How UV-C air disinfection can support Australia re-opening

By on
How UV-C air disinfection can support Australia re-opening
Bambini Early Learning Centre, has already installed seven units across its staff room, meals area, and two learning rooms.
Photo by Sharon McCutcheon on Unsplash

If the current pandemic has taught us anything, it is that there is no place for complacency moving forward.

Emerging from lockdown doesn’t mean our invisible enemies have been eradicated. In fact, living with viruses and bacteria has called for significantly higher level of awareness and vigilance.

As the country begins to re-open, we must consider what is required to reassure Australians that enough is being done to keep them and their families safe. Gathering in highly frequented spaces such as public transport hubs, offices, and schools, can be daunting after extended periods of lockdown, as people no longer have complete control over the environment they are interacting with.

This can become an area of concern for parents who must leave safety of their children in the hands of schools and early learning centres when they have to return to the office. So, what can be done to help not only ease the worries of parents, but also take the burden off educators and allow them to focus on connecting with their students instead?

A very viable option that has resurfaced because of the pandemic is the use of UV-C light. UV-C solutions offer a highly effective and established measure of disinfection that could go a long way in providing safer environments for everyone.

Through their Philips brand of professional lighting solutions, the company Signify brings more than 40 years of UV-C experience to contribute to the ongoing battle against the COVID-19 virus, plus other harmful pathogens. In response to the recent global crisis, the company has developed a specialised portfolio of UV-C air and surface disinfection products in close collaboration with renowned experts in the field.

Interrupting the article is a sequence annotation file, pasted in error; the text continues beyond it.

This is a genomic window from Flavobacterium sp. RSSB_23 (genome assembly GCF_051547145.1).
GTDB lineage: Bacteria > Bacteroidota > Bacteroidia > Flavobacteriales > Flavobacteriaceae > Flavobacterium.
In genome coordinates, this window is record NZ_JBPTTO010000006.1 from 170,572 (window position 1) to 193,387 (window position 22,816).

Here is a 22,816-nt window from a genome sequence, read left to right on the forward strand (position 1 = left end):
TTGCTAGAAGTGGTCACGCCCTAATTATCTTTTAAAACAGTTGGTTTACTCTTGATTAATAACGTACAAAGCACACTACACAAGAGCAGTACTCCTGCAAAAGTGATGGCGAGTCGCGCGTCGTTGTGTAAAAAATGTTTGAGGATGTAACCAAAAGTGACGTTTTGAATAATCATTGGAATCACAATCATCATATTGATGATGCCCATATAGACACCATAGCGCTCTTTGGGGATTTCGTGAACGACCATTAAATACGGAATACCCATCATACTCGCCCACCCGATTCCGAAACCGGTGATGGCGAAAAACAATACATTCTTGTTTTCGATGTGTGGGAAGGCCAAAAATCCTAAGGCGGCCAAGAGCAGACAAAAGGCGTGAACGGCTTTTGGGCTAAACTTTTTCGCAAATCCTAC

But how do they actually work?

UV-C light is a category of ultraviolet light with wavelengths between 100-280 nanometres(nm). It has been utilised for decades as an effective tool in preventing the spread of contagious diseases in applications such as disinfecting water, surfaces, and air in very short time periods.

UV-C light inactivates viruses and microorganisms such as bacteria, moulds, spores, fungi and yeasts by breaking down their DNA or RNA. It has proven highly effective against all pathogens tested to-date, including SARS-CoV-2, the virus causing COVID-19. The specific spectrum of light where maximum germicidal action takes place, can artificially be generated through lamp technology, which is not only sustainable, but also more environmentally friendly than several other disinfection means.

So what are the possibilities for schools?

In looking at how UV-C solutions could be applied in schools and early learning centres; air quality is an obvious place to begin. Viruses and bacteria can be airborne, spreading when people breathe, talk, cough, sneeze, or partake in any activities which generate aerosol particles or droplets. Heating, cooling and air circulation in these spaces can further mobilise and distribute airborne particles.